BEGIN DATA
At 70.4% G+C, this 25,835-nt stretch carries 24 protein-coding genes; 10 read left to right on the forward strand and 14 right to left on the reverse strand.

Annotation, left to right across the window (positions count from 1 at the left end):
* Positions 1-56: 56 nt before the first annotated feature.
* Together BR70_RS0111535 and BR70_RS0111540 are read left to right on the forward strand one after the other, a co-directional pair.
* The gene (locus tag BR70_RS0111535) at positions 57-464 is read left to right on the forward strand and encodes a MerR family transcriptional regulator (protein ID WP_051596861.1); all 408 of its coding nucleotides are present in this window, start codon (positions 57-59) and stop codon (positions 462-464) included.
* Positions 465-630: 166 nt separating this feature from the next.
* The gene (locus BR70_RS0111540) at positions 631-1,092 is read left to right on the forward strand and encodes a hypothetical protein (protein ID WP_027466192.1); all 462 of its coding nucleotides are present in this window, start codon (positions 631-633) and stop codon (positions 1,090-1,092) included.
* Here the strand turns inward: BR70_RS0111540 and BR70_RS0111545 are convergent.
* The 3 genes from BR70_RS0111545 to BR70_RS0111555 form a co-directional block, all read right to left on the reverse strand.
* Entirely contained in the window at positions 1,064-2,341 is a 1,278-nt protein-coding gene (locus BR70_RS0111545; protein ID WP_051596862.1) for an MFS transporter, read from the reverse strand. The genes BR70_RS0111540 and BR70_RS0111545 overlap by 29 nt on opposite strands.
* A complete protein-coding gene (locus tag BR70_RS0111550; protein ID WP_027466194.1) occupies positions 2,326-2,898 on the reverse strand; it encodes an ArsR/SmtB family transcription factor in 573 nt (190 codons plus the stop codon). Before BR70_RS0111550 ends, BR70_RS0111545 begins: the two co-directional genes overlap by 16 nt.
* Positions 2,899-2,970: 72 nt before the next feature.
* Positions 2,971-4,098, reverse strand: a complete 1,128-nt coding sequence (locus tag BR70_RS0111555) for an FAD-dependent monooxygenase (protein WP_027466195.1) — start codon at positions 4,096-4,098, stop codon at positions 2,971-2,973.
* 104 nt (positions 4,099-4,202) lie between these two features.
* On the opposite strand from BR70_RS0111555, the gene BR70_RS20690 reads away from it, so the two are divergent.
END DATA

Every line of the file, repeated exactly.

At 70.4% G+C, this 25,835-nt stretch carries 24 protein-coding genes; 10 read left to right on the forward strand and 14 right to left on the reverse strand.

Annotation, left to right across the window (positions count from 1 at the left end):
* Positions 1-56: 56 nt before the first annotated feature.
* Together BR70_RS0111535 and BR70_RS0111540 are read left to right on the forward strand one after the other, a co-directional pair.
* The gene (locus tag BR70_RS0111535) at positions 57-464 is read left to right on the forward strand and encodes a MerR family transcriptional regulator (protein ID WP_051596861.1); all 408 of its coding nucleotides are present in this window, start codon (positions 57-59) and stop codon (positions 462-464) included.
* Positions 465-630: 166 nt separating this feature from the next.
* The gene (locus BR70_RS0111540) at positions 631-1,092 is read left to right on the forward strand and encodes a hypothetical protein (protein ID WP_027466192.1); all 462 of its coding nucleotides are present in this window, start codon (positions 631-633) and stop codon (positions 1,090-1,092) included.
* Here the strand turns inward: BR70_RS0111540 and BR70_RS0111545 are convergent.
* The 3 genes from BR70_RS0111545 to BR70_RS0111555 form a co-directional block, all read right to left on the reverse strand.
* Entirely contained in the window at positions 1,064-2,341 is a 1,278-nt protein-coding gene (locus BR70_RS0111545; protein ID WP_051596862.1) for an MFS transporter, read from the reverse strand. The genes BR70_RS0111540 and BR70_RS0111545 overlap by 29 nt on opposite strands.
* A complete protein-coding gene (locus tag BR70_RS0111550; protein ID WP_027466194.1) occupies positions 2,326-2,898 on the reverse strand; it encodes an ArsR/SmtB family transcription factor in 573 nt (190 codons plus the stop codon). Before BR70_RS0111550 ends, BR70_RS0111545 begins: the two co-directional genes overlap by 16 nt.
* Positions 2,899-2,970: 72 nt before the next feature.
* Positions 2,971-4,098, reverse strand: a complete 1,128-nt coding sequence (locus tag BR70_RS0111555) for an FAD-dependent monooxygenase (protein WP_027466195.1) — start codon at positions 4,096-4,098, stop codon at positions 2,971-2,973.
* 104 nt (positions 4,099-4,202) lie between these two features.
* On the opposite strand from BR70_RS0111555, the gene BR70_RS20690 reads away from it, so the two are divergent.